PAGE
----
There is currently a lot of debate surrounding natural mined and laboratory-grown diamonds, and which of the two is the greener and more ethical product. With the recent launch of a number of jewelry brands, endorsed by high-end celebrities, who announce that they are only going to use laboratory-grown diamonds on the grounds that they were the sustainable choice, this debate has become increasingly vehement. But where is the truth in all of this?
We, as consumers, should be smart enough not to take all the marketing tactics of jewelry companies at face value.
So, let us compare both categories of diamonds according to the aspects of quality, environmental footprint, and socio-economic impact so that you can make your decision responsibly.
What is the difference？
1) Chemical, physical, and optical characteristics
By definition, diamond is a material composed of carbon atoms crystallising in the isometric system. Both mined and laboratory-grown diamonds are real diamonds and a laboratory-grown diamond have the same chemical, physical and optical properties. A laboratory-grown diamond is not a fake diamond.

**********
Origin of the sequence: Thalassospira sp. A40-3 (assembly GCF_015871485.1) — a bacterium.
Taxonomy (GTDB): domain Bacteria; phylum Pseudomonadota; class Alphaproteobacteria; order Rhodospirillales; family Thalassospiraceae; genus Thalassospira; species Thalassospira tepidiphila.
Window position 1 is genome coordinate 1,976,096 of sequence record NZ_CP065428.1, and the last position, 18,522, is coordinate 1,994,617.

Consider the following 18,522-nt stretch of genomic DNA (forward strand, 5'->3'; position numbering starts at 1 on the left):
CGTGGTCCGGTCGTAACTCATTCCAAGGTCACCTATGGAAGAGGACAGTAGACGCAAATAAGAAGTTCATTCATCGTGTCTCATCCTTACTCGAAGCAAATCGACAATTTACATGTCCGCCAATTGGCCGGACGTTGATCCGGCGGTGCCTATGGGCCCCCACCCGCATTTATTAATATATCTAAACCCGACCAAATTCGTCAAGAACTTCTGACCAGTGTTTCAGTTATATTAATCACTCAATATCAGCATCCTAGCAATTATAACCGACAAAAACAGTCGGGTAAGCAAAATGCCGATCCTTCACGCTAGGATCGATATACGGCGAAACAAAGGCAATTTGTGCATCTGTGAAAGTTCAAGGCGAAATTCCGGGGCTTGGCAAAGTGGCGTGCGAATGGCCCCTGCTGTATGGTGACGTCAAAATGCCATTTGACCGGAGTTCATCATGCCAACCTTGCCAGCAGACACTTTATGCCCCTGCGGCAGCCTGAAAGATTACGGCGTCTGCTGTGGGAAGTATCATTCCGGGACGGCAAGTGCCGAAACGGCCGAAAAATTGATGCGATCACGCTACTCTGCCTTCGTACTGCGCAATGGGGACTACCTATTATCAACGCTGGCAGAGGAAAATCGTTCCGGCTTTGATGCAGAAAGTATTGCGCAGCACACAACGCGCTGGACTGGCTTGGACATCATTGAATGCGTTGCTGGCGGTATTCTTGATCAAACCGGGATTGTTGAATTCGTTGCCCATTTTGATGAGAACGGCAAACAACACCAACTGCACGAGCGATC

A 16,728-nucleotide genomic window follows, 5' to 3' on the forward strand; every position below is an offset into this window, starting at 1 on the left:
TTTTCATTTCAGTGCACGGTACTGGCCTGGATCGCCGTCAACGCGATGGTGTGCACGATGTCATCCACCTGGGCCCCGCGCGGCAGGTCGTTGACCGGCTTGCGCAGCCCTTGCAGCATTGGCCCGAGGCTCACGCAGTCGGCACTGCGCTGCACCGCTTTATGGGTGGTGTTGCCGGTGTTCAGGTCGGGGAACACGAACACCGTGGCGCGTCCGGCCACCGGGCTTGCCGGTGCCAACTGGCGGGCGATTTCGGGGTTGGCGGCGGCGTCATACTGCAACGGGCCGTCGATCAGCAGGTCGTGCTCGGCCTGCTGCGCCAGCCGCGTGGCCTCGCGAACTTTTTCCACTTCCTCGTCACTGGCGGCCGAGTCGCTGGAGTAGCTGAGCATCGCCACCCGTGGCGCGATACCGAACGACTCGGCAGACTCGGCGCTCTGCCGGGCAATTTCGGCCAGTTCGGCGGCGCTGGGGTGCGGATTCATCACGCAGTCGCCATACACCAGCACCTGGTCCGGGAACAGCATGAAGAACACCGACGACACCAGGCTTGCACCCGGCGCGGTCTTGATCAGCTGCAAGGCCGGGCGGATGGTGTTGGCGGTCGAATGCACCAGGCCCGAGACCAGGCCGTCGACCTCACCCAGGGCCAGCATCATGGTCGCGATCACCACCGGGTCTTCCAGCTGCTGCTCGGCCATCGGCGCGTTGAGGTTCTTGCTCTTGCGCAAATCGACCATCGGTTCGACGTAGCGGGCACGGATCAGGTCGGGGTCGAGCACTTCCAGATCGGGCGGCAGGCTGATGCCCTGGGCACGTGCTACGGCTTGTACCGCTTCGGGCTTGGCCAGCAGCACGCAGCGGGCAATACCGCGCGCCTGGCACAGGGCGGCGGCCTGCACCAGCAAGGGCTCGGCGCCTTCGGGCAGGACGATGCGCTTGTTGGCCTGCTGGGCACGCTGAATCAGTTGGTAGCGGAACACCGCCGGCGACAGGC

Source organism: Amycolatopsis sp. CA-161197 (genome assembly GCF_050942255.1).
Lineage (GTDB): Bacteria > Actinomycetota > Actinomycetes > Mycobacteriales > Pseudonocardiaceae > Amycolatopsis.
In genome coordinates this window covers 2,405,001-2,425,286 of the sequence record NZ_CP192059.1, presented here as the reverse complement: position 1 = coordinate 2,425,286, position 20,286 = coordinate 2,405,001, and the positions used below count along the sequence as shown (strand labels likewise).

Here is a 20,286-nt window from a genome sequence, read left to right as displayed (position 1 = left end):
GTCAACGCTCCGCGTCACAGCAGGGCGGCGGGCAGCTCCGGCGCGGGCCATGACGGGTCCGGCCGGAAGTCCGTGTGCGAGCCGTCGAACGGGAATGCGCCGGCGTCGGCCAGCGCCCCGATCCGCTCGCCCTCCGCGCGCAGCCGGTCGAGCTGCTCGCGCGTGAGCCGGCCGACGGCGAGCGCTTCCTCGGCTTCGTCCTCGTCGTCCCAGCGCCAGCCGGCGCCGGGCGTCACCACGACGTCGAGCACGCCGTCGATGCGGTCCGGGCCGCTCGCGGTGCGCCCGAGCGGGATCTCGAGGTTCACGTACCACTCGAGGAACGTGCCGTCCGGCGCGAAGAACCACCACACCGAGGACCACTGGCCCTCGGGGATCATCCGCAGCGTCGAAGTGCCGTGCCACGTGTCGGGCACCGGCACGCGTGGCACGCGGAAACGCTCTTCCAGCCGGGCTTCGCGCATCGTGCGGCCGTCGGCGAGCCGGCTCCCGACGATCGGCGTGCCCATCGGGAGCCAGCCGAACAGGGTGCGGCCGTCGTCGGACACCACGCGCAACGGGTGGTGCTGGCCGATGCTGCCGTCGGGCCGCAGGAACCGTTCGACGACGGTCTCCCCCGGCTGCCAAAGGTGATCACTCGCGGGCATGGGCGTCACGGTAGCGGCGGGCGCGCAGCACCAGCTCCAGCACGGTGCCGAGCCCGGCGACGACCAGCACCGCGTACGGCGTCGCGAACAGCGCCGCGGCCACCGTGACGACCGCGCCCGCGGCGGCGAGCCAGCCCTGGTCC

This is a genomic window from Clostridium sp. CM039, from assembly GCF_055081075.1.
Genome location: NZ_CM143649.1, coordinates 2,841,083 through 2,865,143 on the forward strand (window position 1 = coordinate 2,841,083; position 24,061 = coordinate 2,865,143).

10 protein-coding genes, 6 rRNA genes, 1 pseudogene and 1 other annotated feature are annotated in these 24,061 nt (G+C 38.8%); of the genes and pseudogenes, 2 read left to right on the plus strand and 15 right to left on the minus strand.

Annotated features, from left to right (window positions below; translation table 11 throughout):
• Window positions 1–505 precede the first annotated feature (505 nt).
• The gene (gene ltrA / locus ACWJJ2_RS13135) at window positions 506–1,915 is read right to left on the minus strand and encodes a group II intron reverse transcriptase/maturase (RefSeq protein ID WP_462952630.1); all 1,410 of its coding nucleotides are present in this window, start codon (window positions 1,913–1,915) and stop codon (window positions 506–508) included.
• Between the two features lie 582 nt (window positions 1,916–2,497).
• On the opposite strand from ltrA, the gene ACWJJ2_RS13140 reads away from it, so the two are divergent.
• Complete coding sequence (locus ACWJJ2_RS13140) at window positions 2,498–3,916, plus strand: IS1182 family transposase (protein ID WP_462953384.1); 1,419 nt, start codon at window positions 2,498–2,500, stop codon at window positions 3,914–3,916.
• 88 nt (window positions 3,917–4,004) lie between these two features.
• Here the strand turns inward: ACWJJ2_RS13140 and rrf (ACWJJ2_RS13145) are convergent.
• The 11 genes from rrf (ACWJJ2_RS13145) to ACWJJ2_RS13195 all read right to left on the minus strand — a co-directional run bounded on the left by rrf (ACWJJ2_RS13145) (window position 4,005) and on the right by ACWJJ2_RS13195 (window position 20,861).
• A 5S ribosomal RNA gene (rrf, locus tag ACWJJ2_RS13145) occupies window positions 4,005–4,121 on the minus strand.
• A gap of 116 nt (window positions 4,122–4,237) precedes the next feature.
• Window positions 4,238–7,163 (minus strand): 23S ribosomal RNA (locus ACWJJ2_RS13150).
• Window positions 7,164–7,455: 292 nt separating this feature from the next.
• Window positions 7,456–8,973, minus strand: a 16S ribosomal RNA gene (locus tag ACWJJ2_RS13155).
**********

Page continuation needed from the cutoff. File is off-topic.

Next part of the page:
|Thermal conductivitiy||Mohs hardness||Density
|Lab Grown Diamond||C||High||10||3.51||0.044|
Table. Physical characteristics of mined and laboratory-grown diamond ( Japan Grown Diamond Association)
But they do form in quite different environments.
2) Production process
Laboratory-grown diamonds are produced in factories and laboratories within a few days to a few weeks, whereas natural mined diamonds are between 3.3 and 1 billion years old and grew at depths greater than 140km beneath the surface of the earth.
There are two principal methods of production for laboratory-grown diamonds.
HPHT (High Pressure High Temperature) process, which simulates the growth environment of natural diamond using a large press, generating temperatures of around 1400 degrees C and pressures reaching 6 GPa.
CVD (Chemical Vapor Deposition) which breaks down carbon rich gases using a microwave plasma, forcing the free carbon to crystallize as diamond on substrates at the bottom of the reactor.
Laboratory-grown and natural mined diamonds have different growth habits. A mined diamond crystal commonly forms as an octahedral, whereas the laboratory-grown diamond crystal will either grow as a cuboctahedron or a flat block, depending on its method of manufacture. However, once the diamond is polished into a gem, natural and laboratory-grown diamonds are both indistinguishable to the naked eye.
🖊Topic ”Carbon-negative diamonds”